So many games never made it to our shores. Every once in a while, the sheer amount of gaming joy we missed out on is enough to choke me up. I’ve compiled a list of some of the more important ones and given a personal account of why it should’ve made it, what we missed out on, or other random crap. All of them are RPGs of some form or another and since today’s theme is untranslated SNES games, well, they’re all SNES games. Wait, shouldn’t that be Super Famicom then?
FEDA Emblem of Justice
I actually have the remake of this game for the Saturn. Unfortunately, it’s still in Japanese. It plays like Shining Force or Fire Emblem but with the ability to side with good or evil and recruit different characters based on your alliance. Besides being a SRPG, it also has the same character designer as Shining Force, Shining in the Darkness, Landstalker and Alundra (Yoshitaka Tamaki). The title screen of FEDA says it was made by Max, which sounds suspiciously like Climax and I recall reading that Climax did the programming for Shining Force but not the design, which was left to Camelot. So I think the point of this confusing blurb is that Climax took the engine they programmed for Shining Force and then decided to make their own game with it under a pseudonym. Fascinating!
Fire Emblem 6
For all the grandstanding I do about how games should be innovative and original, I still love the Fire Emblem series. If the series had been brought to us earlier I could’ve put the other famous SRPGs in a much better perspective and at the same time gotten my fill of Fire Emblem’s when I was a teenager.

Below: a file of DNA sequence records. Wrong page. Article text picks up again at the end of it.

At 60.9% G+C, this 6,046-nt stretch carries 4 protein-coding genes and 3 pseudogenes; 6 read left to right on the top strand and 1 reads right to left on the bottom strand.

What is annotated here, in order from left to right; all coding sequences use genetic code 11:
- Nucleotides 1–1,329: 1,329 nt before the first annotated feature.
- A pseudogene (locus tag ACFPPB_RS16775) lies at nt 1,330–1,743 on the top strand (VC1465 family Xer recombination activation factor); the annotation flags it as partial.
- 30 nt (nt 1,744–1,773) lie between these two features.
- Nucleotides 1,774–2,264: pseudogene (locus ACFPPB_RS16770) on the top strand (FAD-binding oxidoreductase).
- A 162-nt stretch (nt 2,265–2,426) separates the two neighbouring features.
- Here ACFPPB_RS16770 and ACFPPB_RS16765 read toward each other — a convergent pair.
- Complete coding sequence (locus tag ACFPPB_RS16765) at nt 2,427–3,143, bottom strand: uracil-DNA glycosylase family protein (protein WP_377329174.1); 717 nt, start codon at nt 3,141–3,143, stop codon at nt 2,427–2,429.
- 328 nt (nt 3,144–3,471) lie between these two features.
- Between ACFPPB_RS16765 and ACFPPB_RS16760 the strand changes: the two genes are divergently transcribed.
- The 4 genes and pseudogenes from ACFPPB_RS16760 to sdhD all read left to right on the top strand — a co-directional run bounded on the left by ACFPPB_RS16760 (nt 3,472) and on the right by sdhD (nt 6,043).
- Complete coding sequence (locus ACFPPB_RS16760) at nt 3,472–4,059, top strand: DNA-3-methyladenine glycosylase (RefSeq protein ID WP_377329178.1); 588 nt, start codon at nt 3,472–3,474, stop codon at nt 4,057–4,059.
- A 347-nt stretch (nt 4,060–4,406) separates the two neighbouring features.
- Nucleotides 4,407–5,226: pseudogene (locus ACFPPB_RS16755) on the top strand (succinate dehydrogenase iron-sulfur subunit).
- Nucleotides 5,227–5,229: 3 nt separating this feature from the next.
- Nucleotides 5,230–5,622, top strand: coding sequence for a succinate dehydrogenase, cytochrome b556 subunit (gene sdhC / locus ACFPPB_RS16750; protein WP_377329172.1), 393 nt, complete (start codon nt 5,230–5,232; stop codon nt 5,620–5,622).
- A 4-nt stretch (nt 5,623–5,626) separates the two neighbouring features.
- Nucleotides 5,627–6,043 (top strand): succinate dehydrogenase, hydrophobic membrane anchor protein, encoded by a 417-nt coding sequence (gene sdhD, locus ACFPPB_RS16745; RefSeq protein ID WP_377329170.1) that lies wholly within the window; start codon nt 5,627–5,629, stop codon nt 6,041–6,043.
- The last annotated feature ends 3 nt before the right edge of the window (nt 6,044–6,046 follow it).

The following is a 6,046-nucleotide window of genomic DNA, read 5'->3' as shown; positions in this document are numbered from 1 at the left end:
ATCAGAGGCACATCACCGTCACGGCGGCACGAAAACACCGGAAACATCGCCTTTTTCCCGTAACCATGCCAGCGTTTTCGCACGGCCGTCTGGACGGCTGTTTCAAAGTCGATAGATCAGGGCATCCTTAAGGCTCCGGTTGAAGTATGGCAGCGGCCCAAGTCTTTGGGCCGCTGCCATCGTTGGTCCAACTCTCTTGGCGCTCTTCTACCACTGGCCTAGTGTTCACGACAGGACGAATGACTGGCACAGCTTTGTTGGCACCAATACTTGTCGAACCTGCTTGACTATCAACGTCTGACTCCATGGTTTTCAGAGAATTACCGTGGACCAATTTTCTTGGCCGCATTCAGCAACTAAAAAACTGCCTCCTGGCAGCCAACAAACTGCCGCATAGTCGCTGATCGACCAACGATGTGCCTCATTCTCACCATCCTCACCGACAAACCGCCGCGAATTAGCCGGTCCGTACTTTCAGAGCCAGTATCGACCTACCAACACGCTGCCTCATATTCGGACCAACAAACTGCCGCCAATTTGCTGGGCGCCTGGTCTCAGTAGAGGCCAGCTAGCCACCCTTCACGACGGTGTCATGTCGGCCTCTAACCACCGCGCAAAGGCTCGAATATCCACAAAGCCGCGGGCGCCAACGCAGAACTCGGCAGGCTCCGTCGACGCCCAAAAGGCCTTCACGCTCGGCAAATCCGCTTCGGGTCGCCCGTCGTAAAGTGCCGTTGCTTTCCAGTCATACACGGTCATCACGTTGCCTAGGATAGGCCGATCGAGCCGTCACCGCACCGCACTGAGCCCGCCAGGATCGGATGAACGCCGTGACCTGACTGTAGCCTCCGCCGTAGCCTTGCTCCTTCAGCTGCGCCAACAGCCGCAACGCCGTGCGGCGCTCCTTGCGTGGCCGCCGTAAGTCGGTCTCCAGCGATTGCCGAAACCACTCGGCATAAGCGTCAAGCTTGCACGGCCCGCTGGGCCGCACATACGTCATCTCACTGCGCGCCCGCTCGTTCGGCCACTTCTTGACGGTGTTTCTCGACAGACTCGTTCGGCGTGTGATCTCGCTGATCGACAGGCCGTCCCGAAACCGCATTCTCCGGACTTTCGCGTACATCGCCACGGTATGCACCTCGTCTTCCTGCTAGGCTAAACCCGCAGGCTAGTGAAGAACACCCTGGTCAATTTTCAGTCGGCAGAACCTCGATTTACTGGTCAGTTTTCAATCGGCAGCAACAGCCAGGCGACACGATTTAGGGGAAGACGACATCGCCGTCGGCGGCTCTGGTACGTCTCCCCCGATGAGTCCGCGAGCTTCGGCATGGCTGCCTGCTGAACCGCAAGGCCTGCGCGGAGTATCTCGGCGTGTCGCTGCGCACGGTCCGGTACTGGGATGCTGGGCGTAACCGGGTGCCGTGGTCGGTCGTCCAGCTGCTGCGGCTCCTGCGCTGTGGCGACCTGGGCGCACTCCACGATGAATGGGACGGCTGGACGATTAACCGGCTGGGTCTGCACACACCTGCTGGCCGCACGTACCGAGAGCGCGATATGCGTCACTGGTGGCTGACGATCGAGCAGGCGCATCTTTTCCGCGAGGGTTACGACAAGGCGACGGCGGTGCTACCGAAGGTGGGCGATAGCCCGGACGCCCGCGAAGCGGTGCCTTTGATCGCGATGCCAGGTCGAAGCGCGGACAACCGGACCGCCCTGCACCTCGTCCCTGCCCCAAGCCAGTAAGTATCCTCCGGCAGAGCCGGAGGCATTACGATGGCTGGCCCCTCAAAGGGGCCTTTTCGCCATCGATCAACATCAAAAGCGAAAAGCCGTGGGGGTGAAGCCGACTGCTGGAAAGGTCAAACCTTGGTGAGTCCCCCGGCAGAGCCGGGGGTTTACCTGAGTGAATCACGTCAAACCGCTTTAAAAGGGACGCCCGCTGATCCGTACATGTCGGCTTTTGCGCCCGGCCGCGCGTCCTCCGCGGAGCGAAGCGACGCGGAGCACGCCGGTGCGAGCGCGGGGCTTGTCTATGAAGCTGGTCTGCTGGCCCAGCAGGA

Another Climax game, this action RPG has gotten mixed reviews. Still, it’s a sequel to Landstalker and Landstalker is a cult classic (a cult I happen to be in). The game after Lady Stalker, Dark Savior for the Saturn, is kind of crappy so it makes sense that Lady would be somewhere between the first and third game in quality.
Seiken Densetsu 3
A sequel to the mighty Secret of Mana but also a precursor to the significantly crappier Legend of Mana. So was it good? I still don’t know, but if it had come out years ago I would’ve picked it up. Perhaps it would’ve warned me about the downfall of the series, or perhaps it would’ve been super freaking awesome and made Legend an even bigger disappointment. Word on the street is that instead of giving us Seiken Densetsu 3, Square decided to have their American branch develop and sell us Secret of Evermore. How about both, would that have been so hard?
If we had had this game on the SNES in 1992, I never would have wasted my time on Saga Frontier. Although an open ended jRPG that long ago probably would’ve been very interesting even despite its shortcomings.
Holy crap, look at how similar this game looks to Final Fantasy Tactics. Now I’m not saying I don’t adore Tactics, but how differently would I see it if I had played Tactics Ogre (which has the amusing subtitle “Let Us Cling Together”). And yes, the game was ported but is still very hard to find. And yes, the same guy directed both games. Still, imagine you played Super Mario World but never played SMB 3. World would seem like a complete miracle, like divine intervention in video game form.